February 2018 Archives

Raising Kids Who Bounce Back

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I believe that there is a continuing revelation of truth in the world - that we are always going to find new ways to be authentic. Our children's development is a form of continuing revelation: they will grow and teach us who there are, what they need, and how they will live in this world.

 

I also believe that children - with the right nurture and the right environment - naturally grow into goodness. That being said, life presents challenges, and thus we need to talk about how we help our children - and ourselves -  deal with setbacks - the concept of resilience.

Resilience is the ability to bounce back from adversity with positive

  outcomes and optimism. We all need it - but how do we develop it? Here is a list of qualities that we can nurture in our children to develop this "bounce back" skills:

·        Learn how to have positive relationships.

·        Cultivate a good sense of humor.

·        Develop an "inner compass" and learn right from wrong.

·         Encourage independence in age-appropriate ways.

·         Model and cultivate a love of learning.

·        Model and develop flexibility

·        Look for self-motivation in things they are passionate about - baseball, painting, gymnastics, reading - even if these passions would not be your first choice for them.

·        Honor and applaud competence - self-esteem is based upon competence, not self-praise...

·         Make your home a place of creativity.

·        Model and nurture perseverance: learn a new skill with your child.

·        Recognize spirituality in yourself and your child: how do you practice as a family respect and awe for the divine?

A major challenge to resilience that many parents ask about is bullying. Let's first talk about what bullying is:

1. Bullying is aggressive behavior that involves unwanted, negative actions.
2. Bullying involves a pattern of behavior repeated over time.
3. Bullying involves an imbalance of power or strength.

It is also important to know that bullying is not teasing (between friends with no power differential and with a goal of humor and not aggression) or a random unkind act (which is regrettable but can be addressed as a single incident).

So what can we do to stop bullying?

1)                 Teach children to use their words first and ask for what they want.

2)               Empower children to a) find common ground with others; b) seek positive cohorts who can be allies in positive activities; c) walk away from bullying situations toward friends and allies; d) remain calm and confident, and e) (when all else fails) ask for adult help.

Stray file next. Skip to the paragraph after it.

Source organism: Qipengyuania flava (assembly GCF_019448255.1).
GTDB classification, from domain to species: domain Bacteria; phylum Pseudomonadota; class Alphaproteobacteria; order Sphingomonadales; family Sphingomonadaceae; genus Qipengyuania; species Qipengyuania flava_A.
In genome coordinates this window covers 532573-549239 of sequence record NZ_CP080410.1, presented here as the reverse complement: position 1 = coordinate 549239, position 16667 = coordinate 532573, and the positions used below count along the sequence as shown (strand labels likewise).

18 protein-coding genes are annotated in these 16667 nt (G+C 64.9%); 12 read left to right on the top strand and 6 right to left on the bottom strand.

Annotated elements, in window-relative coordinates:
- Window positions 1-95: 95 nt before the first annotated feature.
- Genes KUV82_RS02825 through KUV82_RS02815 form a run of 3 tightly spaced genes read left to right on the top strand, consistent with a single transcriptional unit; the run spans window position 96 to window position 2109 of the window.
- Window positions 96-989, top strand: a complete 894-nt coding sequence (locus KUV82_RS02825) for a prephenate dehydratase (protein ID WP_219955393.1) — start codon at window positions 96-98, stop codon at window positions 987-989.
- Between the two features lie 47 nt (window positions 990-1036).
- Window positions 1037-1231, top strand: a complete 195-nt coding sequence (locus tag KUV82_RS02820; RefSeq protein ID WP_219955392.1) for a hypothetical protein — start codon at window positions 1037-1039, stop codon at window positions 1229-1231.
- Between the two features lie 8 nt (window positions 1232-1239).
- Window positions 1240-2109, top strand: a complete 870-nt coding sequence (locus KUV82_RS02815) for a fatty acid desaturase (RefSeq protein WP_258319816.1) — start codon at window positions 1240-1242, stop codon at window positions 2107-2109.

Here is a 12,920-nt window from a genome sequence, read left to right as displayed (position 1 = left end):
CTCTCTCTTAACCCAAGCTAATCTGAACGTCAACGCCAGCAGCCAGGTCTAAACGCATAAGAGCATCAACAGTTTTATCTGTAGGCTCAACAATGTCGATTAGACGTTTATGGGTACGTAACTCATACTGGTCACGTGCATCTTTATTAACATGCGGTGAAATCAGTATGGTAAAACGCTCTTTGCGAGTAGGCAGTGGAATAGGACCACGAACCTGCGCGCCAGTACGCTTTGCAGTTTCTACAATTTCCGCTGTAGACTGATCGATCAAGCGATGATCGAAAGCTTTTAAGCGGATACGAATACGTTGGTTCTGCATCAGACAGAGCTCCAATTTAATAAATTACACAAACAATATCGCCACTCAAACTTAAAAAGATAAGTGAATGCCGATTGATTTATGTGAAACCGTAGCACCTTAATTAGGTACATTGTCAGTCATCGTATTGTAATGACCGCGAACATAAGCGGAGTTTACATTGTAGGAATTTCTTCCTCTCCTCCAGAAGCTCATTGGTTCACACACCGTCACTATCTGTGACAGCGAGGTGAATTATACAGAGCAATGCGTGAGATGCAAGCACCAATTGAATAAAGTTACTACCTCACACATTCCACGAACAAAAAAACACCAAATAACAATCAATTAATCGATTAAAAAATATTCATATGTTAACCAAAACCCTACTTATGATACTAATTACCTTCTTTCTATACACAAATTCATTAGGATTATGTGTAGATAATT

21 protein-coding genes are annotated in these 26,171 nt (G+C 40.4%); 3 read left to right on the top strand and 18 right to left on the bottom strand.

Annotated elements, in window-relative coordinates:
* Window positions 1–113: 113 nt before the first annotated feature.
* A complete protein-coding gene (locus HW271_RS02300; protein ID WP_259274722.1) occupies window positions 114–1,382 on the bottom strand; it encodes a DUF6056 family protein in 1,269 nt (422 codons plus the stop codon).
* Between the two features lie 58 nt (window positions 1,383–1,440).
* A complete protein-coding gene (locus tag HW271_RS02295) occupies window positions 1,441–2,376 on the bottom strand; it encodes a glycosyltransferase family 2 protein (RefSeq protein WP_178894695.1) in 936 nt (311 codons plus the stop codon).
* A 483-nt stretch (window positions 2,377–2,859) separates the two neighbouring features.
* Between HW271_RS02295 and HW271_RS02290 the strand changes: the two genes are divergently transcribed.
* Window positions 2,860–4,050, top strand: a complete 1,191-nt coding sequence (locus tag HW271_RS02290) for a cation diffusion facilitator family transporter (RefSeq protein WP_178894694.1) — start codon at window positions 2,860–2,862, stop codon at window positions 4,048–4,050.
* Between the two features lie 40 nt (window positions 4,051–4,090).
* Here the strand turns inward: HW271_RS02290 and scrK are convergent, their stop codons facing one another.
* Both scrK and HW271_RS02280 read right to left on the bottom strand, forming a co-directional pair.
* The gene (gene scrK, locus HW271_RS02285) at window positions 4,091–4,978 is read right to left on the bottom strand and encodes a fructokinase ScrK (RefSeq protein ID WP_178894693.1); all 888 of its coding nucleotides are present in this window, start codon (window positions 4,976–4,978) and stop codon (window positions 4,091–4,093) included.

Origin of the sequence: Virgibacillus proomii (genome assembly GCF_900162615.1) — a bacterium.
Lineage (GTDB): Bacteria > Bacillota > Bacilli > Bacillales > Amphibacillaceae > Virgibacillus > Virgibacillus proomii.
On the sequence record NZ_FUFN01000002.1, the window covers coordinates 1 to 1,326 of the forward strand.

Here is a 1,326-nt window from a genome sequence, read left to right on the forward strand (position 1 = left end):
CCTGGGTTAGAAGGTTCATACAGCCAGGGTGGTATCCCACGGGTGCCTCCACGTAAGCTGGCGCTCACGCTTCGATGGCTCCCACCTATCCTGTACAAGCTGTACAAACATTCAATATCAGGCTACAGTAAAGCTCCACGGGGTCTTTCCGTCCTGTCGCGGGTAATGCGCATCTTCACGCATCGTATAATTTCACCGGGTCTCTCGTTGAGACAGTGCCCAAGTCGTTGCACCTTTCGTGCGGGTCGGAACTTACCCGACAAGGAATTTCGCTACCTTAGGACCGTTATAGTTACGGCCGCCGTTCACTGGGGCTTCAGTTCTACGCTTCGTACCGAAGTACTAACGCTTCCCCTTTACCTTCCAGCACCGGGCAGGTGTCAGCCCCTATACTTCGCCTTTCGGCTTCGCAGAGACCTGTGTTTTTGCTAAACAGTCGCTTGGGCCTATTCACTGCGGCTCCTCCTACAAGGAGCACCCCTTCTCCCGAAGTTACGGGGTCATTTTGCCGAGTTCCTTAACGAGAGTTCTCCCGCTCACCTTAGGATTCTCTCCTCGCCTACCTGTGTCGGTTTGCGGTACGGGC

3)               Avoid solving the situation for children when is first arises - instead use Fay and Cline's Love and Logic formula (respond with empathy...pause... "what can you do about this?"...pause... "I love you, you are a competent child, I am sure you will figure this out"...walk away.

4)               Letting us know at school if nothing has helped and all three criteria for bullying (listed above) have been met.

 

Here is the text of a Good Housekeeping "sidebar" on resilience (December 2010 issue, page 124) that staff writer Jacqueline Nochisaki put together after interviewing me:

 

Four simple moves that'll nurture a bounce-back kid from John Scardina, a school psychologist and parent educator in City Island, NY:

 

 GIVE YOUR CHILD THE REINS: When your child is talking about a tough situation, let her finish, then say, "This must be really tough." Pause. "What are you going to do about it?" The key here is to show you are tuned in by acknowledging the pain she is feeling,

 

 CAST A VOTE OF CONFIDENCE: As your child formulates a plan, give her a boost by saying, "I see someone who is caring," or "...strong," or "...good at x, y, z." Reflecting her assets back to the child helps her realize she is capable of handling the situation, tough as it may be at first. "Say, 'I know you can handle this, but if you need help let me know.'"

 

 CREATE A GRATITUDE LIST: Help a kid going through a tough phase count his blessings and cultivate optimism: Have your family write up and post a gratitude list of five to ten things to be grateful for. The message: These good things in life are here to stay, regardless of challenging situations. When your child is feeling low, remind him to check the list

 

 CALL IN THE PROFESSIONALS: If your child has a rough patch and experiences sleep or appetite disruption or lethargy, or if you notice a change in relationships with family or friends, it may be time to have a therapist step in. Ask your pediatrician, family practitioner, religious leader, or school guidance counselor for references.

 

As always it is my privilege to work with you and your families.

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This page is an archive of entries from February 2018 listed from newest to oldest.

January 2018 is the previous archive.

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